Edmonton Minute: Bear Spray, Capital Projects, and Police Commission Tensions

Edmonton Minute: Bear Spray, Capital Projects, and Police Commission Tensions


Edmonton Minute - Your weekly one-minute summary of Edmonton politics


This Week In Edmonton:

  • The Community and Public Services Committee meets today at 9:30 am. The implementation of “Connections & Exchanges: A 10-Year Plan to Transform Arts & Heritage In Edmonton” is at its halfway point, and the Edmonton Arts Council will present the progress made so far. The Committee will also hear an update on the City’s Corporate Homelessness Plan before discussing a bylaw aimed at regulating the sale of Oleoresin Capsicum spray, commonly known as bear spray. Administration is proposing a new business license category for retailers selling bear spray, as well as the imposition of new conditions that include recording transactions involving bear spray sales and maintaining those records for 24 months. Among the information the City wants to collect are the serial number of the bear spray, if applicable, brand name, quantity sold, date and time of sale, employee’s name or an employee ID number facilitating the sale, buyer's name, buyer’s photo identification type as provided for verification, and either the buyer’s identification number or date of birth. To round the bylaw out, Administration recommends providing buyers with City-approved messaging on the proper use of bear spray and its consequences. Telling people not to point it at a human will definitely stop those intent on doing so…

  • On Tuesday, at 8:30 am, there will be a meeting of the Agenda Review Committee, followed by a meeting of the Urban Planning Committee at 9:30 am. At the latter meeting, the Committee will look at the frequency of construction-related complaints, as well as assess the terms of reference for Neighbourhood Structure Plans to incorporate City priorities and goals, such as climate resilience and financial sustainability.

  • There will be a meeting of the Executive Committee on Wednesday at 9:30 am. The Committee will discuss a draft policy for compensating business owners for financial loss during major construction projects, as well as a living wage policy for City of Edmonton Employees.



Last Week In Edmonton:

  • Council voted to spend an additional $262.6 million on capital projects. A significant portion, $170.7 million, comes from the federal government to increase housing supply. Other funds come from savings or reallocated money, as well as the City taking on more debt, leading to additional tax increases of 0.25% in each of the next two years. Edmonton's new municipal spending includes $37.8 million to replace 40 diesel buses, $20 million to repair Dawson Bridge, $15 million to upgrade Jasper Avenue, $11.5 million to repair the Highlands fire station, $10 million for police IT, $6 million for police body-worn cameras, and $4.8 million to renew the Clark Stadium turf. The budget also allocates $4.6 million for more LRT replacement vehicles but does not account for the additional $242 million approved by Council in private to cover the higher-than-budgeted costs for the Capital Line LRT south extension. (More on that below!)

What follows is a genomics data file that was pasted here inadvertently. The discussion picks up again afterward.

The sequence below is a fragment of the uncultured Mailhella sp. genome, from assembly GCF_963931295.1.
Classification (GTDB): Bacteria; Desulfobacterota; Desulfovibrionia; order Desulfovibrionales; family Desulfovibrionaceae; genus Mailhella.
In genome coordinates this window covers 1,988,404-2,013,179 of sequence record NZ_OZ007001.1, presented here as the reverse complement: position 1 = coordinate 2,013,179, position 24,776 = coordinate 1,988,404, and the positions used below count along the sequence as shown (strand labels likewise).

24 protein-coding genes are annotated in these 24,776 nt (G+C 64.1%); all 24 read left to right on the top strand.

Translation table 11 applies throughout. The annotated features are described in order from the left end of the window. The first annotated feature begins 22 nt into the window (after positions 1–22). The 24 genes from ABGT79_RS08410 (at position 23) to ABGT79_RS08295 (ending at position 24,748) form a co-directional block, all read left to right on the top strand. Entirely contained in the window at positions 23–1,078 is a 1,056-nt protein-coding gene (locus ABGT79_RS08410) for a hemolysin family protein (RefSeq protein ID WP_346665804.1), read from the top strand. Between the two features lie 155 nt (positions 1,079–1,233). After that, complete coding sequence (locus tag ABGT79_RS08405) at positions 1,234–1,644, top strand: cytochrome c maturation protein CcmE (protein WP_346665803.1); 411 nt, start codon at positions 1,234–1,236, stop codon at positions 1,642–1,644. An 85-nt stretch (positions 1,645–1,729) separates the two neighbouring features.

• Council approved spending at least $240 million more than expected to extend the Capital Line LRT southward - in secret, and without public debate. The extension from Century Park to Ellerslie Road will now cost $1.34 billion, largely due to inflationary pressures. The project includes new stations at Twin Brooks and Heritage Valley, and the City has already spent about $70 million preparing for construction. Council had previously scaled back project elements to stay within budget, but inflation and market volatility have led to another budget shortfall.

  • Tensions continued between the Edmonton Police Commission and City Council. The Commission refused to share an audit plan with Council, citing operational boundaries and the focus on internal risks, detailing their rationale in a letter. Then, they declined meetings with Council and no-showed a request to attend a public Council meeting. In response, Council took the unprecedented step of defeating a motion to accept the Commission's letter for information. Mayor Amarjeet Sohi expressed frustration over the lack of clarity on how police funds are used, and the Commission is now seeking mediation to mend the strained relationship amid disputes over transparency.





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  • Common Sense Edmonton
    published this page in News 2024-06-16 21:23:18 -0600